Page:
Wisconsin GOP, Democrat disputes escalate
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A days-long clash between public unions and Wisconsin's Republican governor escalated Saturday as tea-party activists came out in force to defend Gov. Scott Walker as he tried to strip union bargaining rights.
A coalition of tea-party groups, including Tea Party Patriots, Americans for Prosperity and American Majority, descended on Madison, setting up a clash between labor supporters who for the past several days have been camped out at the state Capitol in protest of Walker.
American Majority sent 10 busloads of supporters from different locations around the state to participate in a Saturday afternoon counter-protest. Conservative commentator Andrew Breitbart and Herman Cain, a conservative radio talk show host and long-shot 2012 presidential candidate, spoke at an event the organization held Saturday afternoon. Also in attendance was Samuel Joseph Wurzelbacher, who gained national fame as "Joe the Plumber" during the 2008 presidential election.
American Majority President Ned Ryun said he believed 10,000 conservative activists attended the event, which was organized over the past two days.
"The whole purpose was to support Scott Walker and to send the message that we want the bill passed," Ryun said in an interview.
Walker, a former Milwaukee County executive who was elected governor as part of a GOP statewide sweep in the November midterm elections, has called for deep cuts in state worker compensation and benefits as he seeks to address a budget shortfall of $3.6 billion over the next fiscal year. Walker is also seeking to eliminate collective bargaining rights for unions.
The clash comes two days after Democratic state senators walked out of the state Capitol and left the state in protest of Walker's proposed cuts -- a move that left Republican leaders unable to reach a quorum to call a vote. State troopers have waged a futile campaign in recent days to retrieve the absent Democratic legislators.
Democratic state Sen. Jon Erpenbach told POLITICO Saturday morning that he and his colleagues huddled earlier in the day to discuss recent developments. But he said they had no plans to return to the state until Walker could reach a reasonable negotiation with state employees.
"We're just waiting to hear what [Gov. Walker] has to say," said Erpenbach, who was speaking by cell phone from downtown Chicago, where he spent the night.
Erpenbach said the Democrats were willing to remain outside of the state "as long as it takes."
"When we come back or how long we stay, it's totally up to him," he said.
Wisconsin's unrest is threatening to spread to other states, which also are seeking cuts in worker benefits to offset deep budget deficits. Ohio workers protested earlier this week after Republican Gov. John Kasich called for elimination of collective bargaining rights and Tennessee Republican lawmakers are attempting to weaken collective bargaining rights for teachers.
Meanwhile, former Alaska Gov. Sarah Palin offered an endorsement to the conservative activists setting foot at the state Capitol in Wisconsin in a post on her Facebook page Friday evening, criticizing labor workers for their aggressive posture.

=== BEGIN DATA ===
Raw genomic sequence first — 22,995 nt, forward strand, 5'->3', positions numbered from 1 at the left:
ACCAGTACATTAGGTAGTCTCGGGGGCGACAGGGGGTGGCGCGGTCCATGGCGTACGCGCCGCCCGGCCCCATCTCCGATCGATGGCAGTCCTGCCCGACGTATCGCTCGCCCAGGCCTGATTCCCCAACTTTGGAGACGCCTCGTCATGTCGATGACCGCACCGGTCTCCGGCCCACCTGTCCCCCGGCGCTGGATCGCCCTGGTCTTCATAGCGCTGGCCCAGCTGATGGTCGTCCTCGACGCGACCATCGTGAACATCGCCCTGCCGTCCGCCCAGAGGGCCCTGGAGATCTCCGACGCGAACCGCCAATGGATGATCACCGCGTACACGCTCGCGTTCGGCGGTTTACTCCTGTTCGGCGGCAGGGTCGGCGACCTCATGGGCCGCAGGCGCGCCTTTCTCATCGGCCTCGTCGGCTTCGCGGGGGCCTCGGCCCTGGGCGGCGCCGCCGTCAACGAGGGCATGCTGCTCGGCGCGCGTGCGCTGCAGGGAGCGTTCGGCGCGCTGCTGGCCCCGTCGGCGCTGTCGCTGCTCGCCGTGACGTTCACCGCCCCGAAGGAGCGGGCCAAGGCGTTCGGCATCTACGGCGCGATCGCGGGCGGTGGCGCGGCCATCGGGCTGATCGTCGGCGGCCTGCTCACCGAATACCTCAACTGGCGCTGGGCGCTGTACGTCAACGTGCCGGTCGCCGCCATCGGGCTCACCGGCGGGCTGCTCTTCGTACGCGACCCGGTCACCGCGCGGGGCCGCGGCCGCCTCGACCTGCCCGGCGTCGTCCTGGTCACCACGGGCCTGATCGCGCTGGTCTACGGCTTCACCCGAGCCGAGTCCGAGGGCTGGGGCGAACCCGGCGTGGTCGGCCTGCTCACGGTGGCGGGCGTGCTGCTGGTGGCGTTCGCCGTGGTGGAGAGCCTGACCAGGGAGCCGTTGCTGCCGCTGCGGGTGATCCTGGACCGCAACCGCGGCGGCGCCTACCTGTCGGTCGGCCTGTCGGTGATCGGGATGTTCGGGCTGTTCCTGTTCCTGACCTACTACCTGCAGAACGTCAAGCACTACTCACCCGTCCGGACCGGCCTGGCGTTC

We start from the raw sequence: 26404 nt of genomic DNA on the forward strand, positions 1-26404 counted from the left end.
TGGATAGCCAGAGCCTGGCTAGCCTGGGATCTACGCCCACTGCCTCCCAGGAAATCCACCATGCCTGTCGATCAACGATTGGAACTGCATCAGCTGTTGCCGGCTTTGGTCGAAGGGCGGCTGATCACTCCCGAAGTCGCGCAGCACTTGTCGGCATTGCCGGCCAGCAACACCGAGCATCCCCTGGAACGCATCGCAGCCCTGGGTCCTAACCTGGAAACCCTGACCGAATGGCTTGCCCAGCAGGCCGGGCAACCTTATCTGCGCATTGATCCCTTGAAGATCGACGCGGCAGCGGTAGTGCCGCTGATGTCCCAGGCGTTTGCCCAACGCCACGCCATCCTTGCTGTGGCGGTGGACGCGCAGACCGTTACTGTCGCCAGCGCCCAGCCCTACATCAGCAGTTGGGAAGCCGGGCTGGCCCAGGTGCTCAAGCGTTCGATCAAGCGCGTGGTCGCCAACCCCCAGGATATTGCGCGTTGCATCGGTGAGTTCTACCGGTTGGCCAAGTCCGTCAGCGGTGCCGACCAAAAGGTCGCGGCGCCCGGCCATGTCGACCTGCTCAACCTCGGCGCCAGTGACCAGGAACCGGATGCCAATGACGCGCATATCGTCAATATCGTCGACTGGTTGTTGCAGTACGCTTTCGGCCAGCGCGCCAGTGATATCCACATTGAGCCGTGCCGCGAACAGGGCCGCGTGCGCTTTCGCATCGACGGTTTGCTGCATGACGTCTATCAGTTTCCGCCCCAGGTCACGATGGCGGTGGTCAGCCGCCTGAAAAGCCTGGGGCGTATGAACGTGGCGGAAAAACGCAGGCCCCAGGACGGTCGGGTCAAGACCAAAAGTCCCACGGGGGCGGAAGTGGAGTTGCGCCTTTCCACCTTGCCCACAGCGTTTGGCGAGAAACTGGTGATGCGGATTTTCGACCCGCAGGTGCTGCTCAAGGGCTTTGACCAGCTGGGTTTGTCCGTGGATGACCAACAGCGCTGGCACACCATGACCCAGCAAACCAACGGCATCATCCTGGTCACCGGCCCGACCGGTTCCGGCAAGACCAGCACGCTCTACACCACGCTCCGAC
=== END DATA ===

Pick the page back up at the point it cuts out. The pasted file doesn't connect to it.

"Here we are still struggling to get out of a deep recession and coping with high unemployment, record deficits, rapidly rising food prices, and a host of other economic problems; and Wisconsin union bosses want union members out in the streets demanding that taxpayers foot the bill for unsustainable benefits packages," Palin wrote.
Workers, who have been joined in their protests in recent days by University of Wisconsin students, were poised to fire back. Labor officials estimated that 50,000 to 60,000 workers, students and allies had been mobilized by Saturday morning.
"I think it's important that I stand with other working families and protest what Gov. Walker wants to do," Betsy Zahn, a Wisconsin physical therapist who attended the protest, said in an interview.
Labor workers and tea-party activists rallied on opposite sides of the Capitol Saturday morning, as hoards of media and police officers looked on. Workers also were slated to hold a late afternoon march.
Walker has stood firm, refusing to cede to the demands of Democrats and labor workers. A Walker spokesman told The Associated Press that the governor planned to spend Saturday with family out of public sight.
The protest has drawn national attention, with President Barack Obama weighing in and drawing a rebuke from Walker. In an appearance on a local TV station on Wednesday evening, Obama accused Walker of waging "an assault" on unions. The Democratic National Committee, meanwhile, has deployed Obama's political arm, Organizing for America, to Madison.
Walker fired back in an interview with Fox News on Friday morning that it "would be wise for the president and others in Washington to focus on balancing their budget, which they are a long ways from doing."
Adam Brandon, a spokesman for the tea party-aligned group FreedomWorks, said the organization was planning to begin activity in both Wisconsin and Ohio.
"This issue at the state level isn't going away," he said.
First Published February 20, 2011 12:00 am